My phone dings and I look to see a dozen pictures of the sweetest little black kitten.
This darling new addition to my friend’s family, which they are calling Faun, causes me to start ahhhing loudly.
The kids come running.
“What is it?” they ask.
I flip the phone around and show them.
My girl immediately starts crying.
Not just little tears either.
Big, fat ugly tears which quickly turn to sobs.
As much as I’m aware of her wish for a kitten, this possibility didn’t occur to me.
I feel mean, as if I’d done something to hurt her on purpose.
The jealousy and anger pulse from her. She tries to calm herself, but the feelings are beyond containment. I let her cry and rage until the intensity ceases a bit.
“You are jealous because you want a kitten,” I say.
She nods and cries a bit more.
“I feel like a bad friend,” she says through her tears. “Have you ever felt jealous?”
Have I ever. I tell her about growing up and being incredibly jealous all the time. My friends got more presents at Christmas, had prettier hair, more boyfriends and took elaborate vacations my family would never be able to afford. I didn’t even fly in an airplane until I was in college.
I know a little about jealousy.
“Did you grow out of it?” she asks.
No. I have to admit that I have moments as an adult where I feel the pang and sting still. More moments that I care to acknowledge.
I want a kitten too. I want a new laptop. I want a real summer vacation. I want to be smarter, more successful and drive a nicer car. I want to be skinny.
Longing for things you don’t have is as human as it gets.
“What do you do about it?” she asks and hugs me tight.
I can feel the desperation in her voice and I know I have to get this moment right.
I pull back a little and look in her eyes.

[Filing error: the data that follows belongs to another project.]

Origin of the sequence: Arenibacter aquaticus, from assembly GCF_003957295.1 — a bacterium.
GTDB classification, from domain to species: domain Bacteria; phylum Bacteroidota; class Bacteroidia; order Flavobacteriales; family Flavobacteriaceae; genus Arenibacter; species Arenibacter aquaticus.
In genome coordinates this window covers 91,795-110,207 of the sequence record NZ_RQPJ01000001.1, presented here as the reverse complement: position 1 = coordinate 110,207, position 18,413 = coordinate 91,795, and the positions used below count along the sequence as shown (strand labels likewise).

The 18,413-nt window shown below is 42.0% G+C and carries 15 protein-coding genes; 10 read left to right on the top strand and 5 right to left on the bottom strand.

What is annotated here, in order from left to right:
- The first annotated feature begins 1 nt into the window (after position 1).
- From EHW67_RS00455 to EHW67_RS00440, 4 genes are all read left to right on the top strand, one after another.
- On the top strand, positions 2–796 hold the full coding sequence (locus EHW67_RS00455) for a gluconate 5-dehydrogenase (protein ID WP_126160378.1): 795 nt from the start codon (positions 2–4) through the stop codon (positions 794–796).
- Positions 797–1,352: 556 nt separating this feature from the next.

There are different kinds of emotions, each balancing the other out, I explain. Like in the movie, “Inside Out,” where Joy can’t exist without Sadness.
“When I think about jealousy, I picture purple,” she says. “Like grape jelly. So I picture her being purple with a pale green dress on.”
“Sounds good,” I reply. “Who balances jealousy?”
I ask this question and realize I don’t have an answer. My emotional growth is about the same as her in this department. Well, maybe a bit better. I don’t cry all the time. Not all the time.
“I don’t know,” she says.
We both sit there for a few minutes thinking about it. Jealousy makes you want things other people have. What is a word for being happy with what you got?
“Contentment,” I finally say. “I picture her as wearing all pink and having a sweet voice. She says things like, ‘my room is so beautiful’ and ‘I love my family so much!”
“Yes,” she says. “Contentment tells me ‘I’m lucky to have a mom that rubs my back and talks to me’ and ‘I have awesome red hair.’”
We list off more and more things which make us feel content.
It feels good and the ugliness of the longing for what others have starts to fade for us both.
We cuddle up closer. She points to the picture on her wall of us nursing when she was a baby. She tells me she looks at it every night as she is falling asleep.
“I just pretend you are laying next to me,” she says. “Then I fall right asleep because I know you love me.”
My heart does complicated leaps of joy and sadness.
I tell her jealousy won’t go away and will be with her the rest of her life.
“Just be sure to let contentment have a voice too,” I say.
We agree to keep this conversation going.
“Maybe when I’m in college I can Face Time you,” she says. “Might even have holograms by then and I’ll project you laying right next to me.”
“Absolutely,” I say.